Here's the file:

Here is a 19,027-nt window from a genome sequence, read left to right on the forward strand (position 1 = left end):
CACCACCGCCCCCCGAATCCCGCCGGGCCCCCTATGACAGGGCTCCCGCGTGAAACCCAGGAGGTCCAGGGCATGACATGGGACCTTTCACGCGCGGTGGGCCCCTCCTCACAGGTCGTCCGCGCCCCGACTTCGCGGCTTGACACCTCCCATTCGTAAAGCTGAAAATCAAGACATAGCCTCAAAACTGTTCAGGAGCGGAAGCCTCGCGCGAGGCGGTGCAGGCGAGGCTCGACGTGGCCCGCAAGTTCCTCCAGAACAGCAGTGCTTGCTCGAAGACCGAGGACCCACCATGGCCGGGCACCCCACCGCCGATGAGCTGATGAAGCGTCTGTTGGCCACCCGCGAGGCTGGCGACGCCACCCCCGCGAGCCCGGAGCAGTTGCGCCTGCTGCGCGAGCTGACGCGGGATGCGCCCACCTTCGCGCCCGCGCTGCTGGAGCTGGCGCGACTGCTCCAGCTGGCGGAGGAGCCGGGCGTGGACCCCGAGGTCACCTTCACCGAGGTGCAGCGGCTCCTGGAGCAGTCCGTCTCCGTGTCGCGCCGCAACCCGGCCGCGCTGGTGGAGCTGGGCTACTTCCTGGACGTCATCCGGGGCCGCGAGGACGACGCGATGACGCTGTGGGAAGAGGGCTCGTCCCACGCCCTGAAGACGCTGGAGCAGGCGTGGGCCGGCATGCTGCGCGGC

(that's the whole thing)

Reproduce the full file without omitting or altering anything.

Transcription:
Here is a 19,027-nt window from a genome sequence, read left to right on the forward strand (position 1 = left end):
CACCACCGCCCCCCGAATCCCGCCGGGCCCCCTATGACAGGGCTCCCGCGTGAAACCCAGGAGGTCCAGGGCATGACATGGGACCTTTCACGCGCGGTGGGCCCCTCCTCACAGGTCGTCCGCGCCCCGACTTCGCGGCTTGACACCTCCCATTCGTAAAGCTGAAAATCAAGACATAGCCTCAAAACTGTTCAGGAGCGGAAGCCTCGCGCGAGGCGGTGCAGGCGAGGCTCGACGTGGCCCGCAAGTTCCTCCAGAACAGCAGTGCTTGCTCGAAGACCGAGGACCCACCATGGCCGGGCACCCCACCGCCGATGAGCTGATGAAGCGTCTGTTGGCCACCCGCGAGGCTGGCGACGCCACCCCCGCGAGCCCGGAGCAGTTGCGCCTGCTGCGCGAGCTGACGCGGGATGCGCCCACCTTCGCGCCCGCGCTGCTGGAGCTGGCGCGACTGCTCCAGCTGGCGGAGGAGCCGGGCGTGGACCCCGAGGTCACCTTCACCGAGGTGCAGCGGCTCCTGGAGCAGTCCGTCTCCGTGTCGCGCCGCAACCCGGCCGCGCTGGTGGAGCTGGGCTACTTCCTGGACGTCATCCGGGGCCGCGAGGACGACGCGATGACGCTGTGGGAAGAGGGCTCGTCCCACGCCCTGAAGACGCTGGAGCAGGCGTGGGCCGGCATGCTGCGCGGC